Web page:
Products and collaborations[edit]

MindJolt released a monetization tool, AdJolt, in November 2010. AdJolt was made available to third party developers who would then share revenue generated through use of the tool with MindJolt.[29]

In December 2012, SGN launched its proprietary technology, MasterKey, which allowed them to develop a game once and then publish it across multiple platforms in less time than it would take to build on the varying platforms individually.[30] MasterKey was described as being technology that "essentially works like a translator or convertor."[11]

SGN partnered with Fox to create a game, Book of Life: Sugar Smash, that was based on Guillermo del Toro and Jorge Gutierrez’s animated film, The Book of Life released in October 2014.[31] This was SGN's first collaboration with a major Hollywood studio to simultaneously release a game and film.[32]

In December 2014, SGN and Chinese internet technology company NetEase announced a partnership that enabled SGN's game, Cookie Jam, to be distributed in China in early 2015.[33] In contrast to the two major app stores in the US (iOS and Android), China has over a dozen.[34]

South Korean mobile game company Netmarble was announced a $130 million investment in SGN in July 2015; this was one of the largest investments in mobile gaming since 2013.[35] The investment made Netmarble the largest shareholder in SGN.[36]

In February 2016, Snapchat’s first app-install advertisement was run; it was for SGN's game, Cookie Jam. The ad featured comedian Ken Jeong dressed as a giant cookie.[37]


  1. ^ Harry Potter Hot, Marvel Avengers Not in Jam City Game Plans, Bloomberg, June 29, 2018
  2. ^ Graham, Jefferson (March 1, 2017). "MySpace co-founder's advice for Snap's Spiegel". USA Today. Tysons Corner, VA.
  3. ^ Graham, Jefferson (March 22, 2017). "Jam City seeks another hit with more Family Guy, plans for IPO". USA Today. Tysons Corner, VA. Retrieved June 1, 2018.
  4. ^ Chaykowski, Kathleen (June 12, 2017). "Former MySpace CEO Makes A Comeback As A Mobile Gaming Hitmaker". Forbes. New York, NY. Retrieved June 1, 2018.
  5. ^ Karlin, Susan (August 9, 2017). "Jam City CEO Chris DeWolfe Talks Mobile Gaming Strategy—And A 2019 IPO". Fast Company. New York, NY. Retrieved June 1, 2018.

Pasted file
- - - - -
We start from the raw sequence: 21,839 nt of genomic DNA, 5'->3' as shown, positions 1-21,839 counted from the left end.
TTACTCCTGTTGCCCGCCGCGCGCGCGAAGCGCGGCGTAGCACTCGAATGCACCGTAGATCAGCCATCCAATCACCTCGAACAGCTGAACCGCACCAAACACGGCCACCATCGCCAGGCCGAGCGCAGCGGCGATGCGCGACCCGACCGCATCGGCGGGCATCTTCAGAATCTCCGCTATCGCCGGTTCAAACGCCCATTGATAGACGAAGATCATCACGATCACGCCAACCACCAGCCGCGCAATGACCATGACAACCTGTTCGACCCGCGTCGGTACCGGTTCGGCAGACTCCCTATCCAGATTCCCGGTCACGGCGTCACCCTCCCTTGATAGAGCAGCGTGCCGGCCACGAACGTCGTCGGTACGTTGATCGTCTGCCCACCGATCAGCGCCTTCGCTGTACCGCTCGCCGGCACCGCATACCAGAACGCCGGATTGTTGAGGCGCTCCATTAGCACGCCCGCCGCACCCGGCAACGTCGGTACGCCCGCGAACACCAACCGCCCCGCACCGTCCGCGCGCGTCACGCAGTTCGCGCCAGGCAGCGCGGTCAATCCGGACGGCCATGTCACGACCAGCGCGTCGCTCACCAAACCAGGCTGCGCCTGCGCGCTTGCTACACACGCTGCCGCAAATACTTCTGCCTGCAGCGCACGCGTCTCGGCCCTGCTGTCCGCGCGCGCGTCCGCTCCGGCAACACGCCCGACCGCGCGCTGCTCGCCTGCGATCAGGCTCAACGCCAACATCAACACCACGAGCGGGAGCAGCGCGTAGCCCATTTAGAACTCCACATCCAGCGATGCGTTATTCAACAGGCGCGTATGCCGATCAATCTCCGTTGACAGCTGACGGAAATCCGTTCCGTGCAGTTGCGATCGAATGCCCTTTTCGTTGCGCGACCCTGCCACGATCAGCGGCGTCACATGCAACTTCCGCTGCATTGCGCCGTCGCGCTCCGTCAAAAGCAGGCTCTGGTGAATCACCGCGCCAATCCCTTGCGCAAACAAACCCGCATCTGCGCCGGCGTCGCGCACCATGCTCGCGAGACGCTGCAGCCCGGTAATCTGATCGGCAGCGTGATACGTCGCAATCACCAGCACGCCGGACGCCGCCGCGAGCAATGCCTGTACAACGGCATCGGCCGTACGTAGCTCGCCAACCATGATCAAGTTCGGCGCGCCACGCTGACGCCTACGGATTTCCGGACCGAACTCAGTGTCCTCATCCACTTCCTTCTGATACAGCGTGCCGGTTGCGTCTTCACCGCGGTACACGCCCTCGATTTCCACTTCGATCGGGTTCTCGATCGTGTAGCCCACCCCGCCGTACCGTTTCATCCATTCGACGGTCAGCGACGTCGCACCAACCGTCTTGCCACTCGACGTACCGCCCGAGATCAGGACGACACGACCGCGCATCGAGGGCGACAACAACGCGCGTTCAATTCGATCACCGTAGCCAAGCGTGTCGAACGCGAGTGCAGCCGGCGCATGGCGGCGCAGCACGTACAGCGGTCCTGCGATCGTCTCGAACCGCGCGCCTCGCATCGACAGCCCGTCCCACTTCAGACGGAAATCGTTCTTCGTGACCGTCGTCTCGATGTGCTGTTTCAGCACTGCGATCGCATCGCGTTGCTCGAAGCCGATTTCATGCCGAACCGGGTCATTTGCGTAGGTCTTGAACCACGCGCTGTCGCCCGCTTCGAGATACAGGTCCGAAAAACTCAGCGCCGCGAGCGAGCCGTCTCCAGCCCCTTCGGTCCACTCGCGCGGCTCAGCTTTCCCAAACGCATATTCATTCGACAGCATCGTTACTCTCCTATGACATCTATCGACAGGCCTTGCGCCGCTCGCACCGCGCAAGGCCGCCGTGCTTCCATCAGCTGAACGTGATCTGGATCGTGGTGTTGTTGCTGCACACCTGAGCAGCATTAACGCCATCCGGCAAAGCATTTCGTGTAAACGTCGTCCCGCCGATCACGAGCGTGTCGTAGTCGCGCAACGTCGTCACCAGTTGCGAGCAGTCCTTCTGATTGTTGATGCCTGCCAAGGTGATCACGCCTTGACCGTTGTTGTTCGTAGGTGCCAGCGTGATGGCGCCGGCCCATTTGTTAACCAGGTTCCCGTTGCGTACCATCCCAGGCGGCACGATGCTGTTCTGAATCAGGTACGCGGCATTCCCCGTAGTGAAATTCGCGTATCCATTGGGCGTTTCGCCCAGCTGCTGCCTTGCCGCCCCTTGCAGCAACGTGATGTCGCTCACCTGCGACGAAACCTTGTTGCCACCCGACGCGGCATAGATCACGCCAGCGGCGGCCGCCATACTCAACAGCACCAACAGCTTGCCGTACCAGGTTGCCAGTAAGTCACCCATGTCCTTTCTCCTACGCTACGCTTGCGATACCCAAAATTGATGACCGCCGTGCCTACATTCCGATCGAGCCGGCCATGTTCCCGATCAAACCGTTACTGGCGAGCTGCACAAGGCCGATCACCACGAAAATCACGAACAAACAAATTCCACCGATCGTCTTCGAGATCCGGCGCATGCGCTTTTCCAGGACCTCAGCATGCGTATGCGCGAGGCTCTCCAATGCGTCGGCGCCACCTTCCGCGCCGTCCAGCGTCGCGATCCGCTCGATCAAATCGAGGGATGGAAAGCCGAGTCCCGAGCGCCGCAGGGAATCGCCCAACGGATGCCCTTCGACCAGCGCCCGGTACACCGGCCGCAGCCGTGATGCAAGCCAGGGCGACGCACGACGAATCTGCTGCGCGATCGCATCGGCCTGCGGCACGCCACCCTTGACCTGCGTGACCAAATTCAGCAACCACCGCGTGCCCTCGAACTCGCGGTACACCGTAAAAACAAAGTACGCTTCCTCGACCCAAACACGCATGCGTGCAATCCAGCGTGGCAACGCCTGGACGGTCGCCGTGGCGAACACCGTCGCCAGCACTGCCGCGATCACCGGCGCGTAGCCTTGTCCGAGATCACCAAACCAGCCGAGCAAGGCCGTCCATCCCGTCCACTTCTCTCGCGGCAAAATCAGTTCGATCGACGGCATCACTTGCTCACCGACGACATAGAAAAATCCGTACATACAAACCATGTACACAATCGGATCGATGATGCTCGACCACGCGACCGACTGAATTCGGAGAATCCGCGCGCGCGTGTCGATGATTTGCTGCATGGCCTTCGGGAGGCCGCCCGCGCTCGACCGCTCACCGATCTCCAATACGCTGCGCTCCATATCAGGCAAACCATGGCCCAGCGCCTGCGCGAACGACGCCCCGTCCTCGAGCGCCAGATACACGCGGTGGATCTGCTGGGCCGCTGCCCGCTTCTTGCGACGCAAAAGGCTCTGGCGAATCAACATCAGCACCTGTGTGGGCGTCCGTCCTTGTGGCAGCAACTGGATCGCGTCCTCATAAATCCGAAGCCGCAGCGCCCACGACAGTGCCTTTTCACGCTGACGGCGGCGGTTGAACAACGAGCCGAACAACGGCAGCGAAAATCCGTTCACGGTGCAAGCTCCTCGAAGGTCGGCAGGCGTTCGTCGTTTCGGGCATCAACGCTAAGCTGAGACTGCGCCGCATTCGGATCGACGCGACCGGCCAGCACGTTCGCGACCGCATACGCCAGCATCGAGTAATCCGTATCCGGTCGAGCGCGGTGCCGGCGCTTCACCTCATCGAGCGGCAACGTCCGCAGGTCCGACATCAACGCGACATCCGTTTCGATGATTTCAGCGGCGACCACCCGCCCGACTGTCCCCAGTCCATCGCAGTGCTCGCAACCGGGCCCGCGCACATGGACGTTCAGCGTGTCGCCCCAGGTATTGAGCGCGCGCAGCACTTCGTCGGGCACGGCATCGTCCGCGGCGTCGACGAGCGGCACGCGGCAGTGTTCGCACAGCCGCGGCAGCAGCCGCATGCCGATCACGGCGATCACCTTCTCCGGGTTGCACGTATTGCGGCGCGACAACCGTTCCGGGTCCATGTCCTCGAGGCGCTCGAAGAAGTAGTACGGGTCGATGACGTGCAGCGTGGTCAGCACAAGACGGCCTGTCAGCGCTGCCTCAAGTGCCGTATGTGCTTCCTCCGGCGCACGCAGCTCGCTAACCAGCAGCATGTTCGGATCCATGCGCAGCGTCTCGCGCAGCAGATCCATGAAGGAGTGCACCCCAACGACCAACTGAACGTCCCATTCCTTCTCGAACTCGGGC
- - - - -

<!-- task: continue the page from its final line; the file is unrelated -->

6. ^ Chan, Stephanie (April 26, 2018). "Harry Potter: Hogwarts Mystery tops Apple App Store charts a day after launch". VentureBeat. San Francisco, CA. Retrieved June 1, 2018.
  7. ^ Spangler, Todd (September 22, 2016). "SGN Changes Name to Jam City, Acquires Rights to Make 'Peanuts' Mobile Game". Variety. New York, NY. Retrieved June 7, 2018.
  8. ^ Fennimore, Jack (March 14, 2018). "Mobile Game Giant Jam City Acquires Colombian Developer Brainz and Their Game World War Doh". Heavy.com. New York, NY. Retrieved June 1, 2018.
  9. ^ Arrington, Michael (3 March 2010). "Chris DeWolfe Makes His Move – Raises Big Round, Acquires Gaming Platform MindJolt". TechCrunch. Retrieved 23 January 2017.
  10. ^ a b c Rusli, Evelyn M. (18 April 2011). "A Myspace Founder Builds Again, Buying Game Companies". New York Times Dealbook. Retrieved 23 January 2017.
  11. ^ a b c Kozlowski, Lori (12 June 2013). "The Science of Social Games". Forbes. Retrieved 23 January 2017.
  12. ^ Ha, Anthony (2 March 2012). "MySpace Co-Founder Chris DeWolfe Explains SGN's New Name, Multi-Platform Plans". TechCrunch. Retrieved 23 January 2017.
  13. ^ M, Will (17 June 2013). "Social Gaming Network's Acquisition Of Mob Science Continues Trend Away From Facebook-Only Social Games". AdWeek: Social Times. Retrieved 23 January 2017.
  14. ^ Dave, Paresh (9 December 2015). "SGN buys game development studios Fat Rascal and Kiwi". Los Angeles Times. Retrieved 11 January 2017.
  15. ^ Peterson, Steve (17 March 2016). "SGN Brings A Marketing Gem To The Streets of San Francisco for GDC". AList Daily. Retrieved 13 February 2017.